I had cleared security at Moscow's Sheremetevo-2 International Airport week before last and was waiting to board Delta to Atlanta. Across the room was a young man I recognized. I had seen him up close and in person but he didn't seem to recognize me earlier when we'd nearly bumped into each other.
Across the waiting area, I kept staring. He was busy poking away on something digital and I was wracking my brain trying to place him and chatting with a young lady from Houston. She said, I'm seeing NASA labels on several people's bags. We must have people here with the space program. Suddenly things clicked and I bolted in his direction.
Excuse me, but aren't you the guy who paid his own way into space last year?
I certainly am, he smiled. Hello, I'm Richard Garriott.
I took your photograph. Now I know where I've seen you. You've been in my living room on my television. (Pictured above with his translator. Click image to enlarge.)
I had seen him and fellow astronauts during a press conference in Moscow last October. That crew with two Americans was particularly interesting and I took lots of photos. I remember being impressed with Richard's thoughtfulness and eloquence when he answered questions about his motivation for going into space.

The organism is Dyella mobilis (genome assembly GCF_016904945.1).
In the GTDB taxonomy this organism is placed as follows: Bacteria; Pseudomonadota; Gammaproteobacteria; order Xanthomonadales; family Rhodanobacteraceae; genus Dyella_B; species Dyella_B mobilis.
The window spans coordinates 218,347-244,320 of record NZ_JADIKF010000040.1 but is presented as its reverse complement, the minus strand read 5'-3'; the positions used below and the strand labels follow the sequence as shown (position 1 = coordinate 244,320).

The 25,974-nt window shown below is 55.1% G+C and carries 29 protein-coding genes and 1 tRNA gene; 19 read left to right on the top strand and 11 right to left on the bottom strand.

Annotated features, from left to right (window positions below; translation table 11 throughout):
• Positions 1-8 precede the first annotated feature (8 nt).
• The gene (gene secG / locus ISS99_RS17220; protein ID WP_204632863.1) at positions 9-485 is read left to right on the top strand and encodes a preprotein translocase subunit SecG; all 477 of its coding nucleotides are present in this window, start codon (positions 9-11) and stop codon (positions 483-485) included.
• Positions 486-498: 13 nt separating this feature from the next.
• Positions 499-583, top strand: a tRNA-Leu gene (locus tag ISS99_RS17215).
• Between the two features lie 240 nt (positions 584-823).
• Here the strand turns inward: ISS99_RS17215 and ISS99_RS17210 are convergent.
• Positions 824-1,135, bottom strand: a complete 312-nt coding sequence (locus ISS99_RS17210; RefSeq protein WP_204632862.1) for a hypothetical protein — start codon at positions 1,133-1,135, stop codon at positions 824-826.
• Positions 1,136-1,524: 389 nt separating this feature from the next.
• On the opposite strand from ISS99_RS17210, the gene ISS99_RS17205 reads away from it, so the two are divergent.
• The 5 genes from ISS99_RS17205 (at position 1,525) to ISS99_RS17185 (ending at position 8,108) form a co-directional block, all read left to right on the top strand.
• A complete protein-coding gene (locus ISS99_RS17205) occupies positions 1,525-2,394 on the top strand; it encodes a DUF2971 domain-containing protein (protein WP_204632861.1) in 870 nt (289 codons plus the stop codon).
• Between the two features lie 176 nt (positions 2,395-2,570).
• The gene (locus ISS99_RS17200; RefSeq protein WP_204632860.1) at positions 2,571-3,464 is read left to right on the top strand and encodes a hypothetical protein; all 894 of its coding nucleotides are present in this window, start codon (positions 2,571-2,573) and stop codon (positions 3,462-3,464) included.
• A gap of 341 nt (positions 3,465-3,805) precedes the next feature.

Now, wasn't your dad an astronaut too?
Richard pulled out a postcard with a photo of the two of them.
Here, you can have this, he said.
Well I remember Googling your name, I babbled, and didn't you pay for this trip all yourself?
Yes, I paid for it by writing computer games.
He pulled out another prize. Here, you can have this too. And he kindly proceeded to explain the meaning of each item on the patch. Fellow astronauts are listed around the edges.
Well, what do you know, I have a photo of Michael Fincke, too, the shuttle flight engineer who hails from Pennsylvania.
Mr Fincke was impressive because he spoke good Russian.
By now it was time to board and I ran back to get my carry-on. Li Ming, the young lady from Houston who was watching my things devised a plan for getting a photograph. She would follow me through first class with her camera and we would try for a shot as we headed back toward steerage. ;)
Richard graciously agreed to a photograph and . . . here you have it. He had come through Moscow and then gone to the launch site in Kazakhstan to meet astronauts from Soyz 14 who had just returned from work on the space station. What a genuinely nice fellow.
How about you, fellow blog reader. Have you ever run into a celebrity on a flight? Gotten a photograph? Or have you ever dreamed of being a space tourist?